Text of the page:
We’re all potential victims
Roger Dunn* thought nothing of it when a white pickup truck pulled alongside his sedan on an Illinois expressway—until the driver tried to run him off the road. With his wife in the passenger seat and his two kids, ages 11 and 7, in the back, Dunn was desperate to avoid a confrontation with a maniac. So he took the next exit. His antagonist did the same.
As the pickup tailed him, Dunn pulled over, hoping that the driver would pass him. Instead, he skidded to a halt, threw the gear into reverse, and tried ramming Dunn’s car.
“I thought this was it,” said Dunn. “My daughter and wife were screaming. My son was praying.”
Dunn drove off, weaving in and out of traffic. He took a turn too wide, lost control of the car, and spun it around, coming to a cold stop in an intersection. When the pickup flew over a curb, barely missing him, Dunn hit the gas again. This time, he noticed a police car outside a strip mall and turned in. Minutes later, the driver, who was drunk, was arrested. Dunn never did find out why he went berserk.
The frightening thing about this true story, which came from a Reader’s Digest reader, is that it can happen to any of us. We’re all potential victims of crime.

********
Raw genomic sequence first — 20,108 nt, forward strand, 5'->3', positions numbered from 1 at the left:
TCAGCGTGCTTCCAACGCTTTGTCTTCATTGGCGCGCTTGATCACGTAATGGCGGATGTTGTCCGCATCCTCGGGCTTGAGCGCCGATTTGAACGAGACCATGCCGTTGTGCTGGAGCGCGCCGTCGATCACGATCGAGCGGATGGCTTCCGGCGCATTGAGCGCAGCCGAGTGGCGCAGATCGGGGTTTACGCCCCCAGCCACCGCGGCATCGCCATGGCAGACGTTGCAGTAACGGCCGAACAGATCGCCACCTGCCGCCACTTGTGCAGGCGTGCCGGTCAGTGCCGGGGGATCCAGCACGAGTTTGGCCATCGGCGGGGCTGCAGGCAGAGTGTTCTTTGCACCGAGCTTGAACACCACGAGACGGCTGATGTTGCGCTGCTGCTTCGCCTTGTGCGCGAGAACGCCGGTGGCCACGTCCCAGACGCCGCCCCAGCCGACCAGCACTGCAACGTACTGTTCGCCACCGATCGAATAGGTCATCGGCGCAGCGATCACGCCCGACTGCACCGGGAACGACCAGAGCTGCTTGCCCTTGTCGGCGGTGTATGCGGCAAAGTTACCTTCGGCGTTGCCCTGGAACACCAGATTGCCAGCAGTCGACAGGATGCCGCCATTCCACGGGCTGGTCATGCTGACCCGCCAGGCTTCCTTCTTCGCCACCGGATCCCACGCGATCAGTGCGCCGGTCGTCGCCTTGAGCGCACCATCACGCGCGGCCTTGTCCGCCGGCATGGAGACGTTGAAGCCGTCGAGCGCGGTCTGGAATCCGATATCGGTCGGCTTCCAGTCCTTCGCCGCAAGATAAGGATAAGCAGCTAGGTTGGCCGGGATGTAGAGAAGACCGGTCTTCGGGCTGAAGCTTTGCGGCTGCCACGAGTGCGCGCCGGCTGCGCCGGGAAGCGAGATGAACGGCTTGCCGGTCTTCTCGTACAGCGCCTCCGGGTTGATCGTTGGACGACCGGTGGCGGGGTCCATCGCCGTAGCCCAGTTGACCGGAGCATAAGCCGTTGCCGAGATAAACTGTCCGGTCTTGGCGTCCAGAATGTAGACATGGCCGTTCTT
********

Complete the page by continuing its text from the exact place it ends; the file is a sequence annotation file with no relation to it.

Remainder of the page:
Lt. Col. Dave Grossman, a former West Point psychology professor, has interviewed thousands of people who’ve survived life-and-death situations. The one thing they had in common was a game plan. “They had decided ahead of time what they were going to do—run, fight, or whatever it took to survive,” explains Grossman. “So at the moment of truth, they were not paralyzed.”
Grossman is not talking about living in fear. He’s talking about being smart. For example, if you’re taking a road trip like the Dunns were, program police stations and hospitals into your car’s GPS—the press of a button will direct you to safety.
Here are more tips for avoiding, defusing, and escaping threatening situations. It’s everything you need to know to become your own bodyguard.
Teach yourself these self-defense moves that could save your life.
Maintain a circle of awareness
“Criminals are looking for easy victims, people who aren’t paying attention,” says Thomas Taylor, a security expert who has helped protect every U.S. president since Gerald Ford. So turn the tables on them. If you’re in a crowd, keep an eye out for anyone who “separates himself by his behavior, his dress, or his manner,” he says. “Ask yourself, who here gets my attention? Listen to your intuition.”
Taylor’s team actually assigns names to certain suspect types, like:
- The Organizer: Somebody who is reaching into a bag or a coat pocket, something most people wouldn’t do if they’re at a concert or watching a speaker. It might be something a robber would do right before pulling out a weapon.
- The Secret Team: Two or more nonadjacent people signaling each other through gestures or eye contact.
- The Grouch: Someone other people in the crowd are avoiding because of behavior, smell, or style of dress.
- The Inspector: Someone who is watching security instead of the event.